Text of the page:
Finally, and perhaps most important to the film is the understanding of domesticity and the married life as undesirable. Jeff’s hesitance to marry even a beautiful well-off woman, once again threatening his masculinity, is illustrated in what he as well as the audience sees in the windows of his neighbors. One example is the couple that moves in at the film’s beginning. The audience is shown the thrill of the new marriage, but over the course of the film, moviegoers are forced to watch as the relationship disintegrates. Eventually, the wife stops being shown all together and all that can be seen is the husband’s unhappiness as his wife nags at him offscreen. The more visceral example is Thorwald’s relationship with his own wife. As a bedridden woman, her husband is forced to care for her, once again stripping him off his role as masculine working man. The audience sees Thorwald’s descent as the institution of marriage itself along with his wife, leads him to murder her. With such examples as these as Jeff’s role models for marriage, it’s easy to understand why he would avoid marrying Lisa.
The film Rear Window has been the subject of study since its original release. While the obvious theme of voyeurism is a crucial element in the film, the issues of gender dynamics, the male gaze, masculinity and the lack thereof, as well as marriage as misery, are also important to the success of the film. While some of these themes are clearly stated in the dialogue of the film, others are left up to the viewer’s eye. Through visual clues, the importance of gender in the film Rear Window is elevated. The audience sees what Jeff sees, a world for men slowly being overtaken by women. By the film’s end, the gender roles of the time period are re-instated and Hitchcock would have audiences believe that everything was back to normal.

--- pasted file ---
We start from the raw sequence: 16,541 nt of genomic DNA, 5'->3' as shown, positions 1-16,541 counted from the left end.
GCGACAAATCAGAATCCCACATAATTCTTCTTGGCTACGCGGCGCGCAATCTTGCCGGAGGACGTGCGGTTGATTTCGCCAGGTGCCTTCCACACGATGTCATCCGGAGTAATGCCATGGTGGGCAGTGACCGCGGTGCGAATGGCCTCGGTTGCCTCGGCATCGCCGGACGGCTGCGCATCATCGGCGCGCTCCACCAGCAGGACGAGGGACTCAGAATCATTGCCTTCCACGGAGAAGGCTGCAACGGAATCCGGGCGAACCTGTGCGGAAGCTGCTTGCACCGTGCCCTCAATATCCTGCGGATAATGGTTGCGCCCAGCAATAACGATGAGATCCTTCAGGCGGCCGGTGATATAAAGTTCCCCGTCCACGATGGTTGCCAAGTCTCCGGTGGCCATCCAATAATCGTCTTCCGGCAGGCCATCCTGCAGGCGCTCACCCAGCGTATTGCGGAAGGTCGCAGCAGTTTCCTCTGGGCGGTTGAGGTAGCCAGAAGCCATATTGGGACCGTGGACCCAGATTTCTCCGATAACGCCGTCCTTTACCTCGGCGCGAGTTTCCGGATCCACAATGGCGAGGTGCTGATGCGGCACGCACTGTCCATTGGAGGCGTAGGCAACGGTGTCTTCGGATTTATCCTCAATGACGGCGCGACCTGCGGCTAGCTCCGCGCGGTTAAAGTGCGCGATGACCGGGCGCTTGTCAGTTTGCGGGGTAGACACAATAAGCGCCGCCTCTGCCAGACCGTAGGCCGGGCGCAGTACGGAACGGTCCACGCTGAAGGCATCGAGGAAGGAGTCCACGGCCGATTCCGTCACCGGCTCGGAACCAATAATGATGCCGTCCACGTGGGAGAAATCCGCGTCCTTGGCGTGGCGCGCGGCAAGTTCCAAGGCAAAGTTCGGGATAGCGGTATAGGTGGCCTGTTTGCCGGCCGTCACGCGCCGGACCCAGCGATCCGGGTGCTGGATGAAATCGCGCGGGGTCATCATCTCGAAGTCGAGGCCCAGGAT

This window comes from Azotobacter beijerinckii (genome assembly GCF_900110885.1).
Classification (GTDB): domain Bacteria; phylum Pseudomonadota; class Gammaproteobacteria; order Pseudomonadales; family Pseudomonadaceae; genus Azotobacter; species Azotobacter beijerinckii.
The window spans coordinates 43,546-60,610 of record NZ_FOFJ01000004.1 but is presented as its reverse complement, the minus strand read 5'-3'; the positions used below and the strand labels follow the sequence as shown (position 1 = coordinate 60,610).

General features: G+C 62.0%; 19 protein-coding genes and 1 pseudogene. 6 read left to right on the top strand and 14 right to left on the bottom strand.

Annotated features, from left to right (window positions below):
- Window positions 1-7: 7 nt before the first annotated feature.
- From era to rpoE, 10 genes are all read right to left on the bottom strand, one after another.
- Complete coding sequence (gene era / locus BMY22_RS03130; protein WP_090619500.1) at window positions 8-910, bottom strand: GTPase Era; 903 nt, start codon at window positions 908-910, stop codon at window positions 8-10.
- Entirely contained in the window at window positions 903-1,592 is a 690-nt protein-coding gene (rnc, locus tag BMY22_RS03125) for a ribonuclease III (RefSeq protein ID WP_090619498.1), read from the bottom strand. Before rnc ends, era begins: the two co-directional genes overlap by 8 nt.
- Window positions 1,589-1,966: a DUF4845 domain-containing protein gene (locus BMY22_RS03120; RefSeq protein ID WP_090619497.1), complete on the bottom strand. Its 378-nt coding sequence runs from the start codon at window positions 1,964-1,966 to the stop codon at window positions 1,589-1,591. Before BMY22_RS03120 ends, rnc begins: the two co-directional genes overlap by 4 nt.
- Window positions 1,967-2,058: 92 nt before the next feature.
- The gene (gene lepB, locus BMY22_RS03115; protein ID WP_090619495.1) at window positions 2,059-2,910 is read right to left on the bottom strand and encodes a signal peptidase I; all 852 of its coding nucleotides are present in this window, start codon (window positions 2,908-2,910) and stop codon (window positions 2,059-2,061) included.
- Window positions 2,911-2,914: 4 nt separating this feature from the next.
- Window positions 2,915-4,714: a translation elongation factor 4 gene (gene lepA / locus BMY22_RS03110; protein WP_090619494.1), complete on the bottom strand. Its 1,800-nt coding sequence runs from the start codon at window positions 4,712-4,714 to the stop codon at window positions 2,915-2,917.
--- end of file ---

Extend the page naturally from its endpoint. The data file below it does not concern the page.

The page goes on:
6 thoughts on “The Woman We See Through Hitchcock’s Rear Window

  1. Obviously writin with a feminist point of view which only seems to cloud any hint of intelligence. For starters Jeffs doesn’t look out the window because he is “so desperately bored with his own life” He actually leads a very exciting life but becomes house bound after breaking his leg at his last photograph scene. Their is no lack of masculinity in the movie, where you could even get that from is preposterous. You only seem to focus on the women neighbors such as Mrs. torso, or the landlord living below, as objects of pitty when in actuality you feel pitty for every neighbor, the pianist when he is upset with his work, or the couple whose dog is murdered. It only seems you went out of your way to point out vague examples of males loosing masculinity and gender roles when there is much more to this film. Such a shame. You never read about men writing about male roles, maybe its because we understand the larger picture.

    • Um… I am a man, which is really the only thing you seem to be frustrated about that I can understand. The rest is unintelligible gibberish. I mean, good God, you’ve got spell-check on your computer. Use it once in awhile.
      I also presented this paper at an academic conference so, luckily for me, it seems to have some legitimacy.
      Oh, and “pity” is with one “t” but I could see how you’d get confused.

  2. I agree with your analysis to a large extent. The notions of spectatorship, the male gaze and women as objects are very much evident in the film. I general, I think the male characters in the film are emasculated in some way – including the pianist who is upset with his work as @John suggests earlier.
    I’m not sure about whether the gender roles are reinstated at the end though. Seems to me that the women still have control over the men (female empowered, male disempowered), although the men seem to be content with it.

    • Definitely a point to be considered. I’d definitely like to rewatch and retool this post (which has been a source of contention for some readers) but I appreciate your insight!